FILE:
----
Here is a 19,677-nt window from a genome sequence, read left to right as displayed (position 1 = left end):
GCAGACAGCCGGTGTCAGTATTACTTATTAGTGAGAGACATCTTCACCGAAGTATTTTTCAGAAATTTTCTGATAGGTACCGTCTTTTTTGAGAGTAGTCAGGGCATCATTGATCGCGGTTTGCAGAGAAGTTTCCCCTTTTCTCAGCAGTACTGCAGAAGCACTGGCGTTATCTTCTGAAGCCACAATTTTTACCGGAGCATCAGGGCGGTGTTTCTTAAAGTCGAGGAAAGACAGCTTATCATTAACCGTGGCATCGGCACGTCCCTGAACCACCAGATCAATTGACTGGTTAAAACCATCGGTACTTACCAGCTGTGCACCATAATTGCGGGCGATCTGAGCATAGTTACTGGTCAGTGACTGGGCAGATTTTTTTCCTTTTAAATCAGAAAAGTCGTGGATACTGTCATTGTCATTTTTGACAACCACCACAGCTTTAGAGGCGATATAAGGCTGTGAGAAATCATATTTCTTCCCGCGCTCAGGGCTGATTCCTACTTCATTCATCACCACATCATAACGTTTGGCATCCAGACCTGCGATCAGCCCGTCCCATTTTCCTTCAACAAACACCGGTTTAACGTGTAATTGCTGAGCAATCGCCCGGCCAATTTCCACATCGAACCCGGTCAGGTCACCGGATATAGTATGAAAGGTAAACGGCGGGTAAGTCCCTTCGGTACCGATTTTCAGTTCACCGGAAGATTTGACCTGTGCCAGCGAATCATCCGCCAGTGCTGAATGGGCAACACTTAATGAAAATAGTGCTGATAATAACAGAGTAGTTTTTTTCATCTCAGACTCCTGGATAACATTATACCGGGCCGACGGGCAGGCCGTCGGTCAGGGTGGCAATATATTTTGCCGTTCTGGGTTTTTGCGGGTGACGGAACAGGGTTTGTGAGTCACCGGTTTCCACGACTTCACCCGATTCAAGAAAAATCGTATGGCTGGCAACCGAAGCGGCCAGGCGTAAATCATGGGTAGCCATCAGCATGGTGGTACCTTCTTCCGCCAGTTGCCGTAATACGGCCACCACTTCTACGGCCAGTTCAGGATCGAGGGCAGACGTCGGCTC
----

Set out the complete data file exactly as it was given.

Here is a 19,677-nt window from a genome sequence, read left to right as displayed (position 1 = left end):
GCAGACAGCCGGTGTCAGTATTACTTATTAGTGAGAGACATCTTCACCGAAGTATTTTTCAGAAATTTTCTGATAGGTACCGTCTTTTTTGAGAGTAGTCAGGGCATCATTGATCGCGGTTTGCAGAGAAGTTTCCCCTTTTCTCAGCAGTACTGCAGAAGCACTGGCGTTATCTTCTGAAGCCACAATTTTTACCGGAGCATCAGGGCGGTGTTTCTTAAAGTCGAGGAAAGACAGCTTATCATTAACCGTGGCATCGGCACGTCCCTGAACCACCAGATCAATTGACTGGTTAAAACCATCGGTACTTACCAGCTGTGCACCATAATTGCGGGCGATCTGAGCATAGTTACTGGTCAGTGACTGGGCAGATTTTTTTCCTTTTAAATCAGAAAAGTCGTGGATACTGTCATTGTCATTTTTGACAACCACCACAGCTTTAGAGGCGATATAAGGCTGTGAGAAATCATATTTCTTCCCGCGCTCAGGGCTGATTCCTACTTCATTCATCACCACATCATAACGTTTGGCATCCAGACCTGCGATCAGCCCGTCCCATTTTCCTTCAACAAACACCGGTTTAACGTGTAATTGCTGAGCAATCGCCCGGCCAATTTCCACATCGAACCCGGTCAGGTCACCGGATATAGTATGAAAGGTAAACGGCGGGTAAGTCCCTTCGGTACCGATTTTCAGTTCACCGGAAGATTTGACCTGTGCCAGCGAATCATCCGCCAGTGCTGAATGGGCAACACTTAATGAAAATAGTGCTGATAATAACAGAGTAGTTTTTTTCATCTCAGACTCCTGGATAACATTATACCGGGCCGACGGGCAGGCCGTCGGTCAGGGTGGCAATATATTTTGCCGTTCTGGGTTTTTGCGGGTGACGGAACAGGGTTTGTGAGTCACCGGTTTCCACGACTTCACCCGATTCAAGAAAAATCGTATGGCTGGCAACCGAAGCGGCCAGGCGTAAATCATGGGTAGCCATCAGCATGGTGGTACCTTCTTCCGCCAGTTGCCGTAATACGGCCACCACTTCTACGGCCAGTTCAGGATCGAGGGCAGACGTCGGCTC